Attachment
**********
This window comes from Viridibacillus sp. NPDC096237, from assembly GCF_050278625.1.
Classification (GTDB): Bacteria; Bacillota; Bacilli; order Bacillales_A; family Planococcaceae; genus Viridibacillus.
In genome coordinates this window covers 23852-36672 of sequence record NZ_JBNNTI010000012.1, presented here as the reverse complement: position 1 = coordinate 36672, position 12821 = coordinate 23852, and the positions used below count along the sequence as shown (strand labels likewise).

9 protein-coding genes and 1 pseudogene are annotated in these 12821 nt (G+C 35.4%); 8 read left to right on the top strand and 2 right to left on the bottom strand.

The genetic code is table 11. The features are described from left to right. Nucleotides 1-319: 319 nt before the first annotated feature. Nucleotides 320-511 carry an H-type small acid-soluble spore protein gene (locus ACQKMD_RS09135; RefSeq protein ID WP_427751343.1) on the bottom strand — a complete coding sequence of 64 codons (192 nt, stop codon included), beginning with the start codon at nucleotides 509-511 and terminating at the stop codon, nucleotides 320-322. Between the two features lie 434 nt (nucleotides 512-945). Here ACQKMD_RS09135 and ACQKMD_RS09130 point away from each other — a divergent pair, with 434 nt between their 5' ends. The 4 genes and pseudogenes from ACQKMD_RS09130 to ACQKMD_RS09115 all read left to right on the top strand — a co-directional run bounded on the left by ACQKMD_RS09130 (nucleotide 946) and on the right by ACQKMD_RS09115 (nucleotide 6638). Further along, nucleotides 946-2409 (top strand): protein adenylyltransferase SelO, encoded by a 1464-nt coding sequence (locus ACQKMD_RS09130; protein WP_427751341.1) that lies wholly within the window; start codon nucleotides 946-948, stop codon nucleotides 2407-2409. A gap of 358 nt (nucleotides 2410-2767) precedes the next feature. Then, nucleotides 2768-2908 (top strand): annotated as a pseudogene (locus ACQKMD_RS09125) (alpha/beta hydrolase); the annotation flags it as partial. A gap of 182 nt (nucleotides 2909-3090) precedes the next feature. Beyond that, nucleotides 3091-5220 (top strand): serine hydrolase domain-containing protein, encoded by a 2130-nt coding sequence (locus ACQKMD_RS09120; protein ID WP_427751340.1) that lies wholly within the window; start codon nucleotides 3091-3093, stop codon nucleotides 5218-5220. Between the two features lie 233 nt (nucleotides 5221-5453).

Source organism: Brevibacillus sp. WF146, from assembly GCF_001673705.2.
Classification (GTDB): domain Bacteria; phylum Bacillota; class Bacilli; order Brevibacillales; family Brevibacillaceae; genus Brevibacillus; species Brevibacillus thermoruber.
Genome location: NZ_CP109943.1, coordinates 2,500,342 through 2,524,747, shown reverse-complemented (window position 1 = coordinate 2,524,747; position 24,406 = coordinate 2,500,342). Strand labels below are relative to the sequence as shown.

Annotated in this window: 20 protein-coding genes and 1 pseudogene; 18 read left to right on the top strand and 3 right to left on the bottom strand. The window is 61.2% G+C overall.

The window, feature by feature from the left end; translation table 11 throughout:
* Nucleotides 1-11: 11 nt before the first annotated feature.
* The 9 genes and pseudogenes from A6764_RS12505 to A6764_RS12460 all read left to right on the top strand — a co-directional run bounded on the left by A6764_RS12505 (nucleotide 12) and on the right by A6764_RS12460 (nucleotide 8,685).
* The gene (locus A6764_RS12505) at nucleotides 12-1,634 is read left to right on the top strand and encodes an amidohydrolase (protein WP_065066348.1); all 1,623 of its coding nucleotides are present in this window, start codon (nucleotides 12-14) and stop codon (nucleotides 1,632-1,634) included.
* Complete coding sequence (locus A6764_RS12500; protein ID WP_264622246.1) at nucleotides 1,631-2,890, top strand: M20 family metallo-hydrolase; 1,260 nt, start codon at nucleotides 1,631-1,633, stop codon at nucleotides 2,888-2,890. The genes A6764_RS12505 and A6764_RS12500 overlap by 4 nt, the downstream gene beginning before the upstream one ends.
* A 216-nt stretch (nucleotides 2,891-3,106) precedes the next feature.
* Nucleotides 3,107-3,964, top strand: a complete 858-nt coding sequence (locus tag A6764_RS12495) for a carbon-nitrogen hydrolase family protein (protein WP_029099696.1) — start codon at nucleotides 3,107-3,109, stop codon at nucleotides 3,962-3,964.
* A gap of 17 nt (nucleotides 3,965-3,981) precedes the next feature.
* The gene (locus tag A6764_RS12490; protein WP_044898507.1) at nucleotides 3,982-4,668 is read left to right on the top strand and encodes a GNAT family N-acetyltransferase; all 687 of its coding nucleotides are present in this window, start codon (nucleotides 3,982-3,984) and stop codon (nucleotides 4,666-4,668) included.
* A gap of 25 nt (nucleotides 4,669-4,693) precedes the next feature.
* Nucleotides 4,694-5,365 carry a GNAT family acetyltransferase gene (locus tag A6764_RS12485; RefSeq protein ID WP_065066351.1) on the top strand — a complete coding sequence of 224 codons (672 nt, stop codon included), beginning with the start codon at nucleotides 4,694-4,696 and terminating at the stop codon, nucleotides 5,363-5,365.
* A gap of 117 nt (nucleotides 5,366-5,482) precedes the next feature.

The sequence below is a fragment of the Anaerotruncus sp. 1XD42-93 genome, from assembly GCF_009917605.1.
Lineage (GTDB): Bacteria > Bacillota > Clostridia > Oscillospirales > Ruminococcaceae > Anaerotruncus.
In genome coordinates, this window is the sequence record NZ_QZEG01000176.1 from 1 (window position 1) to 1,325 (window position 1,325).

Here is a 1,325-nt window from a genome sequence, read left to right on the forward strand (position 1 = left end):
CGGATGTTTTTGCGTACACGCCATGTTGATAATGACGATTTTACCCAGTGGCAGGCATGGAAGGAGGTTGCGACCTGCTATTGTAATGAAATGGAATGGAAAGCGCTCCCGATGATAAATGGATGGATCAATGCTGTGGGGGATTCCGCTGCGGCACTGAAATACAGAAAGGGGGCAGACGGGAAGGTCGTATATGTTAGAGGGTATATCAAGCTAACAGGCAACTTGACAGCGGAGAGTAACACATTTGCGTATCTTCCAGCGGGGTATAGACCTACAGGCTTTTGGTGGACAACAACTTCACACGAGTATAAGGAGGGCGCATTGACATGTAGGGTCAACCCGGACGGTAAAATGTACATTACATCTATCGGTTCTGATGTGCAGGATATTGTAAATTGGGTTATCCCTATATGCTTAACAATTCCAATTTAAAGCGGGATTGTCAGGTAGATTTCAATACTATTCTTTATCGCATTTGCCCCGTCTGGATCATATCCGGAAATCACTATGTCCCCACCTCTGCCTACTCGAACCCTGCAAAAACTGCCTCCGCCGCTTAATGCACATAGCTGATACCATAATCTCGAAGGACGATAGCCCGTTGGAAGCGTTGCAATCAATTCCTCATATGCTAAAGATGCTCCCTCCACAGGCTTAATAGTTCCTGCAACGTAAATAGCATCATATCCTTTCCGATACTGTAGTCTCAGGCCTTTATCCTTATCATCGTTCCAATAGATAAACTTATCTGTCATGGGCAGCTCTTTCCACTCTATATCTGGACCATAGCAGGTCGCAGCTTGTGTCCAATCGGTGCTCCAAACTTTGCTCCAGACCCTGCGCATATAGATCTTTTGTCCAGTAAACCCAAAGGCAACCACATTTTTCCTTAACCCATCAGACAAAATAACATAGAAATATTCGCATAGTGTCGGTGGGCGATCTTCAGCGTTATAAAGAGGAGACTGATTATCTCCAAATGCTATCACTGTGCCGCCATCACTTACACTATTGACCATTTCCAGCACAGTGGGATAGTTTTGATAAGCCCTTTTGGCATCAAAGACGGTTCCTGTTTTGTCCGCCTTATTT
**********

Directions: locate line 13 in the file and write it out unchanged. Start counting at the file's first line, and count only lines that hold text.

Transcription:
* The gene (locus A6764_RS12505) at nucleotides 12-1,634 is read left to right on the top strand and encodes an amidohydrolase (protein WP_065066348.1); all 1,623 of its coding nucleotides are present in this window, start codon (nucleotides 12-14) and stop codon (nucleotides 1,632-1,634) included.